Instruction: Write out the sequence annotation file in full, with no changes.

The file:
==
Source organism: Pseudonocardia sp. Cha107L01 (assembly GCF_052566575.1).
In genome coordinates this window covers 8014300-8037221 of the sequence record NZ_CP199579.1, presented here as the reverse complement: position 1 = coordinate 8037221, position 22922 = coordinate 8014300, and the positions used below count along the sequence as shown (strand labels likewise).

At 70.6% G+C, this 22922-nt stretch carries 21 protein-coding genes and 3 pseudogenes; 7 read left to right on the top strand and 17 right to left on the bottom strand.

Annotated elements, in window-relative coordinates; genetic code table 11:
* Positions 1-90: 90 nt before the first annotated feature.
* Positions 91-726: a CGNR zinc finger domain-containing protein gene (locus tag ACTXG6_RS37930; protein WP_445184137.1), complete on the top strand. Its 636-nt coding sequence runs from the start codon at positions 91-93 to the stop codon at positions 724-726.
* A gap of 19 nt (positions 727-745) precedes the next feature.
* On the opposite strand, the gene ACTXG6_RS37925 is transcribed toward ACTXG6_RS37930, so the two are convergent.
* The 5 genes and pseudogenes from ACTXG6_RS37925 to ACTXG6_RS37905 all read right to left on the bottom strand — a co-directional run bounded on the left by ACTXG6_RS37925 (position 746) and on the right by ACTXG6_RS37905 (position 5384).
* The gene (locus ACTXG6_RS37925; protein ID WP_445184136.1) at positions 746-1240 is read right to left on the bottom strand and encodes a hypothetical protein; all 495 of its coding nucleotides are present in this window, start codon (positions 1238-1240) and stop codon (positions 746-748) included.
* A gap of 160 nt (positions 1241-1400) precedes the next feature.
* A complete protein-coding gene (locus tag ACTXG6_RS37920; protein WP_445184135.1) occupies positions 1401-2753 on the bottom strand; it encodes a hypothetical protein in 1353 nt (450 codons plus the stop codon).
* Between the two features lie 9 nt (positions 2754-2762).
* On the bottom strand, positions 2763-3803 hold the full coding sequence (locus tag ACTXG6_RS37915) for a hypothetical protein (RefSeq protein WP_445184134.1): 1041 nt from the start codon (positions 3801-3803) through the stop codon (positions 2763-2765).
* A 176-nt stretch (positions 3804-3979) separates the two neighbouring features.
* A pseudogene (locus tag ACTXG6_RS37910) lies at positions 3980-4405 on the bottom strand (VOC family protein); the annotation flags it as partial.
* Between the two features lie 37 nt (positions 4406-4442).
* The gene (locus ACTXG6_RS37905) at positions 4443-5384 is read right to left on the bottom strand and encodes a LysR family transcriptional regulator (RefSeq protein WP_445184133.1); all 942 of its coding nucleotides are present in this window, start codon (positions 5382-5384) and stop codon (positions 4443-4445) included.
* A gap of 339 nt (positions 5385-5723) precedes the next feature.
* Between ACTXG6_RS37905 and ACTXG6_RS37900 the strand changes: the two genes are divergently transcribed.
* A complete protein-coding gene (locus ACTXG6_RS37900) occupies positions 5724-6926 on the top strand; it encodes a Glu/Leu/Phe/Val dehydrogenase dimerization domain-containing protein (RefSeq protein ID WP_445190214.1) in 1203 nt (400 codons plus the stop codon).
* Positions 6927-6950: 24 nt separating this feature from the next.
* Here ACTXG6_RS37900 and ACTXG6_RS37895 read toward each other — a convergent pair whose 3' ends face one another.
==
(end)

Source organism: Pseudonocardia sp. Cha107L01 (assembly GCF_052566575.1).
In genome coordinates this window covers 8014300-8037221 of the sequence record NZ_CP199579.1, presented here as the reverse complement: position 1 = coordinate 8037221, position 22922 = coordinate 8014300, and the positions used below count along the sequence as shown (strand labels likewise).

At 70.6% G+C, this 22922-nt stretch carries 21 protein-coding genes and 3 pseudogenes; 7 read left to right on the top strand and 17 right to left on the bottom strand.

Annotated elements, in window-relative coordinates; genetic code table 11:
* Positions 1-90: 90 nt before the first annotated feature.
* Positions 91-726: a CGNR zinc finger domain-containing protein gene (locus tag ACTXG6_RS37930; protein WP_445184137.1), complete on the top strand. Its 636-nt coding sequence runs from the start codon at positions 91-93 to the stop codon at positions 724-726.
* A gap of 19 nt (positions 727-745) precedes the next feature.
* On the opposite strand, the gene ACTXG6_RS37925 is transcribed toward ACTXG6_RS37930, so the two are convergent.
* The 5 genes and pseudogenes from ACTXG6_RS37925 to ACTXG6_RS37905 all read right to left on the bottom strand — a co-directional run bounded on the left by ACTXG6_RS37925 (position 746) and on the right by ACTXG6_RS37905 (position 5384).
* The gene (locus ACTXG6_RS37925; protein ID WP_445184136.1) at positions 746-1240 is read right to left on the bottom strand and encodes a hypothetical protein; all 495 of its coding nucleotides are present in this window, start codon (positions 1238-1240) and stop codon (positions 746-748) included.
* A gap of 160 nt (positions 1241-1400) precedes the next feature.
* A complete protein-coding gene (locus tag ACTXG6_RS37920; protein WP_445184135.1) occupies positions 1401-2753 on the bottom strand; it encodes a hypothetical protein in 1353 nt (450 codons plus the stop codon).
* Between the two features lie 9 nt (positions 2754-2762).
* On the bottom strand, positions 2763-3803 hold the full coding sequence (locus tag ACTXG6_RS37915) for a hypothetical protein (RefSeq protein WP_445184134.1): 1041 nt from the start codon (positions 3801-3803) through the stop codon (positions 2763-2765).
* A 176-nt stretch (positions 3804-3979) separates the two neighbouring features.
* A pseudogene (locus tag ACTXG6_RS37910) lies at positions 3980-4405 on the bottom strand (VOC family protein); the annotation flags it as partial.
* Between the two features lie 37 nt (positions 4406-4442).
* The gene (locus ACTXG6_RS37905) at positions 4443-5384 is read right to left on the bottom strand and encodes a LysR family transcriptional regulator (RefSeq protein WP_445184133.1); all 942 of its coding nucleotides are present in this window, start codon (positions 5382-5384) and stop codon (positions 4443-4445) included.
* A gap of 339 nt (positions 5385-5723) precedes the next feature.
* Between ACTXG6_RS37905 and ACTXG6_RS37900 the strand changes: the two genes are divergently transcribed.
* A complete protein-coding gene (locus ACTXG6_RS37900) occupies positions 5724-6926 on the top strand; it encodes a Glu/Leu/Phe/Val dehydrogenase dimerization domain-containing protein (RefSeq protein ID WP_445190214.1) in 1203 nt (400 codons plus the stop codon).
* Positions 6927-6950: 24 nt separating this feature from the next.
* Here ACTXG6_RS37900 and ACTXG6_RS37895 read toward each other — a convergent pair whose 3' ends face one another.